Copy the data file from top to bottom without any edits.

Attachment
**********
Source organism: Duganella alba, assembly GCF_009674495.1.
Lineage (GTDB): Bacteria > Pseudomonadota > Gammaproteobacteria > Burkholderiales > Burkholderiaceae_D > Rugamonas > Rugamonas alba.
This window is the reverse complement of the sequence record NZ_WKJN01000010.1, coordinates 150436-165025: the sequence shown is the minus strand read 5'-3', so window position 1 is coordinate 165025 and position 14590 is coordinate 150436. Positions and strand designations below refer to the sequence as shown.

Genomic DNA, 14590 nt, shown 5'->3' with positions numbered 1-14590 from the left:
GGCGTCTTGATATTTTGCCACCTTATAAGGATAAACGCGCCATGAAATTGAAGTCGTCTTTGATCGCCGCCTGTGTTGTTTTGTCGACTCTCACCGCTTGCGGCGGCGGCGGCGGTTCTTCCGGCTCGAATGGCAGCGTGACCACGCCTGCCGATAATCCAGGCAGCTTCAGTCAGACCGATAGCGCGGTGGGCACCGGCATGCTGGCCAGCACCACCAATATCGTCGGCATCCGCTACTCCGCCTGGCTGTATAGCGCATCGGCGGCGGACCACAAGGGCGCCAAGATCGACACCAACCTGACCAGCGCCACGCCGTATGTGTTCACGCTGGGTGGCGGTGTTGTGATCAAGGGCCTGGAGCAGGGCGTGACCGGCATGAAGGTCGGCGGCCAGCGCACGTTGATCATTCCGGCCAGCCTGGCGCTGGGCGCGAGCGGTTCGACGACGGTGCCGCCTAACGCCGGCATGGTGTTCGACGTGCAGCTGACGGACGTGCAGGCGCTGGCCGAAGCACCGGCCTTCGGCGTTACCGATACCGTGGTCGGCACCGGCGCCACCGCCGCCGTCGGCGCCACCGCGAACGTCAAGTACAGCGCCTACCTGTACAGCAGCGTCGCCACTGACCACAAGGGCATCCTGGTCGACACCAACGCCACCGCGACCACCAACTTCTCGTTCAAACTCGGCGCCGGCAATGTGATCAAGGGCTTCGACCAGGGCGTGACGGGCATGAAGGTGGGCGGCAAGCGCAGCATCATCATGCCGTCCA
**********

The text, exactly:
Source organism: Duganella alba, assembly GCF_009674495.1.
Lineage (GTDB): Bacteria > Pseudomonadota > Gammaproteobacteria > Burkholderiales > Burkholderiaceae_D > Rugamonas > Rugamonas alba.
This window is the reverse complement of the sequence record NZ_WKJN01000010.1, coordinates 150436-165025: the sequence shown is the minus strand read 5'-3', so window position 1 is coordinate 165025 and position 14590 is coordinate 150436. Positions and strand designations below refer to the sequence as shown.

Genomic DNA, 14590 nt, shown 5'->3' with positions numbered 1-14590 from the left:
GGCGTCTTGATATTTTGCCACCTTATAAGGATAAACGCGCCATGAAATTGAAGTCGTCTTTGATCGCCGCCTGTGTTGTTTTGTCGACTCTCACCGCTTGCGGCGGCGGCGGCGGTTCTTCCGGCTCGAATGGCAGCGTGACCACGCCTGCCGATAATCCAGGCAGCTTCAGTCAGACCGATAGCGCGGTGGGCACCGGCATGCTGGCCAGCACCACCAATATCGTCGGCATCCGCTACTCCGCCTGGCTGTATAGCGCATCGGCGGCGGACCACAAGGGCGCCAAGATCGACACCAACCTGACCAGCGCCACGCCGTATGTGTTCACGCTGGGTGGCGGTGTTGTGATCAAGGGCCTGGAGCAGGGCGTGACCGGCATGAAGGTCGGCGGCCAGCGCACGTTGATCATTCCGGCCAGCCTGGCGCTGGGCGCGAGCGGTTCGACGACGGTGCCGCCTAACGCCGGCATGGTGTTCGACGTGCAGCTGACGGACGTGCAGGCGCTGGCCGAAGCACCGGCCTTCGGCGTTACCGATACCGTGGTCGGCACCGGCGCCACCGCCGCCGTCGGCGCCACCGCGAACGTCAAGTACAGCGCCTACCTGTACAGCAGCGTCGCCACTGACCACAAGGGCATCCTGGTCGACACCAACGCCACCGCGACCACCAACTTCTCGTTCAAACTCGGCGCCGGCAATGTGATCAAGGGCTTCGACCAGGGCGTGACGGGCATGAAGGTGGGCGGCAAGCGCAGCATCATCATGCCGTCCA